Courtneys of Curzon Street (The)
An endearing, heart-warming character study of class and society in the first half of the 20th century, it's really no surprise that The Courtneys of Curzon Street became the most popular film at the British box office on its initial release (and voted Most Popular Film for that year by a poll of exhibitors). Two world wars and an apocalyptic re-definition of the social status quo over the preceding decades ensured that the film tapped firmly into the country's post-war zeitgeist of change and optimism. It's Love Conquers All message of intolerance to snobbery ensured that this Herbert Wilcox production roundly saw off all competition for that year - a year which included such undisputed classics as Brighton Rock, Black Narcissus, Cavalcanti's adaptation of Nicholas Nickleby and Korda's An Ideal Husband.
Courtneys featured the second pairing of Anna Neagle and Michael Wilding, and the roaring success of this film cemented the cinematic relationship established in Picaddilly Incident into one of the most bankable screen partnerships in British film history. Wilding, in particular, is exemplary here in what is a very reigned-in performance - his emotional reaction on seeing his estranged wife again (while she warbles Roses of Picardy to entertain the troops) will warm the heardest heart. William Andrews, who worked on a fair few films for Wilcox as Art Director, creates numerous lavish settings within which Director of Photography Max Greene (Mutz Greenbaum) ably demonstrates why he was one of the most influential cinematographers of his time - it still looks gorgeous after more than fifty years.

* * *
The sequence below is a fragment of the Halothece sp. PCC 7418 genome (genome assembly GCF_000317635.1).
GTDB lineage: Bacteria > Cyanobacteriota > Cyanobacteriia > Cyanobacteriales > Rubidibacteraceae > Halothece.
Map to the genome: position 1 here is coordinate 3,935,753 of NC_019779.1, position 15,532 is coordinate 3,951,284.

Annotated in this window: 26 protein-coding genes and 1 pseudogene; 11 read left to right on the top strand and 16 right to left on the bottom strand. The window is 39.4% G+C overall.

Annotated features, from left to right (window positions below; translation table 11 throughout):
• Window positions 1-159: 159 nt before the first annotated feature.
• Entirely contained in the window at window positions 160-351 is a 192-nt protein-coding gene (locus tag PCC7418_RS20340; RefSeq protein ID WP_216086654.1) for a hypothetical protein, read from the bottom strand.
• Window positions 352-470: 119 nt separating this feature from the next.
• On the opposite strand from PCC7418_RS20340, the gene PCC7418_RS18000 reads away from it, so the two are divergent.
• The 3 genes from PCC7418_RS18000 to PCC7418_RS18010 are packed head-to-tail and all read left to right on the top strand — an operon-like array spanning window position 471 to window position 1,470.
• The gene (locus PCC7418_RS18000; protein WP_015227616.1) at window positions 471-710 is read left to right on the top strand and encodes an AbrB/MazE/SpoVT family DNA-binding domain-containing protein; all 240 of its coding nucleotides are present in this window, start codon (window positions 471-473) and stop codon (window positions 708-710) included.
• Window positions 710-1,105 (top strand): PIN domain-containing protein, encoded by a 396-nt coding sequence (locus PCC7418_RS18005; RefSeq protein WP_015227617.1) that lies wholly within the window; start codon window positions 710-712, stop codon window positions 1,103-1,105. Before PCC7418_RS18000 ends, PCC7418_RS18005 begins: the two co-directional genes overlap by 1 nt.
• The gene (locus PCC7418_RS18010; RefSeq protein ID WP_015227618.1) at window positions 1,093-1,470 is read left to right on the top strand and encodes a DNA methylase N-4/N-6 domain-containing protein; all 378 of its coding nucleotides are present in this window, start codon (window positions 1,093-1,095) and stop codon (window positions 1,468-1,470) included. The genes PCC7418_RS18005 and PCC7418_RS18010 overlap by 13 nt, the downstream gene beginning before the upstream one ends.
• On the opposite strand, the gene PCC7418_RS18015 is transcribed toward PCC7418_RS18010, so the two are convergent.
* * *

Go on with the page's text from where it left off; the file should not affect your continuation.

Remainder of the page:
Anna Neagle and Michael Wilding star in Herbert Wilcox's masterly drama of love across the social divide. A phenomenal box-office success whose themes resonated among cinema audiences amid the upheavals of post-war Britain, The Courtneys of Curzon Street chronicles the changing fortunes of three generations of the aristocratic Courtney family – from the close of the nineteenth century, when Edward Courtney’s marriage to his mother’s Irish maid scandalises Victorian society, to the final days of the Second World War.
Originally released in 1947, this classic period drama was so popular it was re-exhibited on at least two further occasions. The version on this disc is a brand-new transfer from the original film elements of the 1949 re-release, presented in its as-exhibited theatrical aspect ratio.
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 Promotional Material PDF
- Herbert Wilcox
- Gladys Young
- The British Film
- Number of Discs
- 1.33:1 / Black and White
- Mono / English
- 2 / PAL
- 108 mins approx